Will dairy cattle production in West Africa be challenged by heat stress in the future?
Rahimi, Jaber; Mutua, John Yumbya; Notenbaert, An M.O.; Dieng, Diarra; Butterbach-Bahl, Klaus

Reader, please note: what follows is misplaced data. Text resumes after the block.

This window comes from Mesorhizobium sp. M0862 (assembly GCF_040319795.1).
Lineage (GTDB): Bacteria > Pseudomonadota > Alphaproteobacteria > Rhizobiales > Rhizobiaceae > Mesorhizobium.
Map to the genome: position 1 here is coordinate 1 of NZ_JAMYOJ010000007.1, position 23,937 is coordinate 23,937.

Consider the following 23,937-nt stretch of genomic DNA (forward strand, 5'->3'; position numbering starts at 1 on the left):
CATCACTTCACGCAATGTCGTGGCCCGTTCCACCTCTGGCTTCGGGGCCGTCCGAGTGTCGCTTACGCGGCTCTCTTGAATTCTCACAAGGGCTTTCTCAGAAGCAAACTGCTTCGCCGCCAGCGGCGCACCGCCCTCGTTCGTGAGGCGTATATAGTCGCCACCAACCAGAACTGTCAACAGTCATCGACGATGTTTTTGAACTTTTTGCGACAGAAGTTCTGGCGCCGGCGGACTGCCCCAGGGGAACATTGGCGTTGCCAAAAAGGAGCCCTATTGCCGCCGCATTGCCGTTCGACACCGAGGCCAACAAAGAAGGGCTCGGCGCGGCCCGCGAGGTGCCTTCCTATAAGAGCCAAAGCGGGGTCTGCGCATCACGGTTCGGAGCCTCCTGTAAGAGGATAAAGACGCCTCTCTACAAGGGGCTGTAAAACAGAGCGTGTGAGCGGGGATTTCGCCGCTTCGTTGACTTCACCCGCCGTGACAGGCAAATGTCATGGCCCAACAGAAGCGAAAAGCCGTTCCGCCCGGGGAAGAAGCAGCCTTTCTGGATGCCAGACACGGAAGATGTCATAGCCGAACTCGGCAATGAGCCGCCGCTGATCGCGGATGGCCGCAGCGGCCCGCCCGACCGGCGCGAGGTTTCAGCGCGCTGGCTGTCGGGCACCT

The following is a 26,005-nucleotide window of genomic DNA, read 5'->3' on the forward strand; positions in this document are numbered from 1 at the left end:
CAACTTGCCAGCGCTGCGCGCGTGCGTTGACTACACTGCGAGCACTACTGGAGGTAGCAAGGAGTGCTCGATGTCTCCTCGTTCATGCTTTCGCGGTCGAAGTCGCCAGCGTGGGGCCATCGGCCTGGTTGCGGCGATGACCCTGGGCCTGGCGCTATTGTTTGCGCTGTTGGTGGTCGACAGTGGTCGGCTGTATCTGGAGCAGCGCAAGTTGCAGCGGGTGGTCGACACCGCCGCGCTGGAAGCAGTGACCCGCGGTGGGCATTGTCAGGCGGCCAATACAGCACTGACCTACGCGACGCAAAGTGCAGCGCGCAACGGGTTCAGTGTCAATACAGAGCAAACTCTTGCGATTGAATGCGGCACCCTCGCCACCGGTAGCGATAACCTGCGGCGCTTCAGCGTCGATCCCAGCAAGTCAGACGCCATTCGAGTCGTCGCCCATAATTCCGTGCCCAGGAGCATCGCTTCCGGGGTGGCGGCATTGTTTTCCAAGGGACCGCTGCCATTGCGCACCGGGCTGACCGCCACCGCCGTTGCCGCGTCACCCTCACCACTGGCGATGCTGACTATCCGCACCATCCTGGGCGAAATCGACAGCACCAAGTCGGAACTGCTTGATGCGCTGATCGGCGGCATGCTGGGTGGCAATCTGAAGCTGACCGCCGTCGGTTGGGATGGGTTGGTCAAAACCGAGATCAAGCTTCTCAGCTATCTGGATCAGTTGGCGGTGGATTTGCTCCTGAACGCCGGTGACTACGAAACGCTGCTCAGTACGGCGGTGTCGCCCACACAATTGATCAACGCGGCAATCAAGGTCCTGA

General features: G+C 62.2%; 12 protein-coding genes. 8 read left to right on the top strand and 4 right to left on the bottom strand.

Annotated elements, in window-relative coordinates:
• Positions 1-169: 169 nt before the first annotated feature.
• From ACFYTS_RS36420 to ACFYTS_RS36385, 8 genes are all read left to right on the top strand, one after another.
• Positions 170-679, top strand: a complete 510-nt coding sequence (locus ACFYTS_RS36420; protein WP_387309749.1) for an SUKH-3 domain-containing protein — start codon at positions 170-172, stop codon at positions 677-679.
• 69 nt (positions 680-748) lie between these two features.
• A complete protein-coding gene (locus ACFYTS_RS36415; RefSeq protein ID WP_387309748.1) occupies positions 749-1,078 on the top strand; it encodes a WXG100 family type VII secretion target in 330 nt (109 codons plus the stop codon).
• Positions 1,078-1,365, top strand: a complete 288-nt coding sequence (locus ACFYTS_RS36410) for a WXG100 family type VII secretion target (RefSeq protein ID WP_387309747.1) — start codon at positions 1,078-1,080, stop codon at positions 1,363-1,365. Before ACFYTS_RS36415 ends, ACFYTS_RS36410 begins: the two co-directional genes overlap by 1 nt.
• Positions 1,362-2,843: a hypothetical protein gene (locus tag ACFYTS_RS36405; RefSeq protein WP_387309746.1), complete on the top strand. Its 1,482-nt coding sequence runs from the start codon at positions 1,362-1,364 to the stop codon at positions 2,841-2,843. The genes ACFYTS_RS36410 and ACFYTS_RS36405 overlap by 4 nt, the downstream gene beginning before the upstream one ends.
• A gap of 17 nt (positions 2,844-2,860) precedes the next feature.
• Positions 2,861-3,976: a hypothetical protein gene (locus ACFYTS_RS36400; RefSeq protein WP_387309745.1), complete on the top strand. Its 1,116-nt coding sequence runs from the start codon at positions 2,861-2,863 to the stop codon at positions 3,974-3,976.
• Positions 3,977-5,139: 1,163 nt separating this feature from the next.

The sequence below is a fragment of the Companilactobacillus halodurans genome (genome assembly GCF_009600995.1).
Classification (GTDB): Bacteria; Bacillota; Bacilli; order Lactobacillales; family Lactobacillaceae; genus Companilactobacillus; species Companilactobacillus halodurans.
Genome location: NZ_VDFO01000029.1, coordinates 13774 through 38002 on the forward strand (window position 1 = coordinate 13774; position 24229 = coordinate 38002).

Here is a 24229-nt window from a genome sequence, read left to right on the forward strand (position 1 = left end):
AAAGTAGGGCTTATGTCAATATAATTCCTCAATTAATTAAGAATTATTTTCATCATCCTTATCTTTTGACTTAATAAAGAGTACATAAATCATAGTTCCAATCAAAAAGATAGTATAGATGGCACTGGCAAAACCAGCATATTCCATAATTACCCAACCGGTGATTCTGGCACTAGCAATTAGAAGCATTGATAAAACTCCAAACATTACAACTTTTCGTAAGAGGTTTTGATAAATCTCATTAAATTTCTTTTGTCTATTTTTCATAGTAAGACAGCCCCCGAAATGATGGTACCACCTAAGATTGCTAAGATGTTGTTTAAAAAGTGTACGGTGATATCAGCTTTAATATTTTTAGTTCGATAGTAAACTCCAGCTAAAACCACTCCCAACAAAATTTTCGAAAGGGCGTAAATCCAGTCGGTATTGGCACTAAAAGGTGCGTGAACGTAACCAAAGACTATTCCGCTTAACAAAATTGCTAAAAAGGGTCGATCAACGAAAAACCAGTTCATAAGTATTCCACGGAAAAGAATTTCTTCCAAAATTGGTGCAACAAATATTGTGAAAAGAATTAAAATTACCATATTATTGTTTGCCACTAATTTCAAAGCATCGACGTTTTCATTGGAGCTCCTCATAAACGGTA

This study focuses on heat stress conditions for dairy cattle production in West Africa under current and future climatic conditions. After testing the accuracy of the dynamically downscaled climate datasets for simulating the historical daily maximum temperature (Tmax) and relative humidity (RH) in West Africa for 50 meteorological stations, we used the dataset for calculating the temperature-humidity index (THI), i.e., an index indicating heat stress for dairy cattle on a daily scale. Calculations were made for the historical period (1981–2010) using the ERA-Interim reanalysis dataset, and for two future periods (2021–2050 and 2071–2100) using climate predictions of the GFDL-ESM2M, HadGEM2-ES, and MPI-ESM-MR Global Circulation Models (GCMs) under the RCP4.5 emission scenario. Here, we show that during the period from 1981 to 2010 for > 1/5 of the region of West Africa, the frequency of severe/danger heat events per year, i.e., events that result in significant decreases in productive and reproductive performances, increased from 11 to 29–38 days (significant at 95% confidence level). Most obvious changes were observed for the eastern and southeastern parts. Under future climate conditions periods with severe/danger heat stress events will increase further as compared with the historical period by 5–22% depending on the GCM used. Moreover, the average length of periods with severe/danger heat stress is expected to increase from ~ 3 days in the historical period to ~ 4–7 days by 2021–2050 and even to up to 10 days by 2071–2100. Based on the average results of three GCMs, by 2071–2100, around 22% of dairy cattle population currently living in this area is expected to experience around 70 days more of severe/danger heat stress (compare with the historical period), especially in the southern half of West Africa. The result is alarming, as it shows that dairy production systems in West Africa are jeopardized at large scale by climate change and that depending on the GCM used, milk production might decrease by 200–400 kg/year by 2071–2100 in around 1, 7, or 11%. Our study calls for the development of improved dairy cattle production systems with higher adaptive capacity in order to deal with expected future heat stress conditions.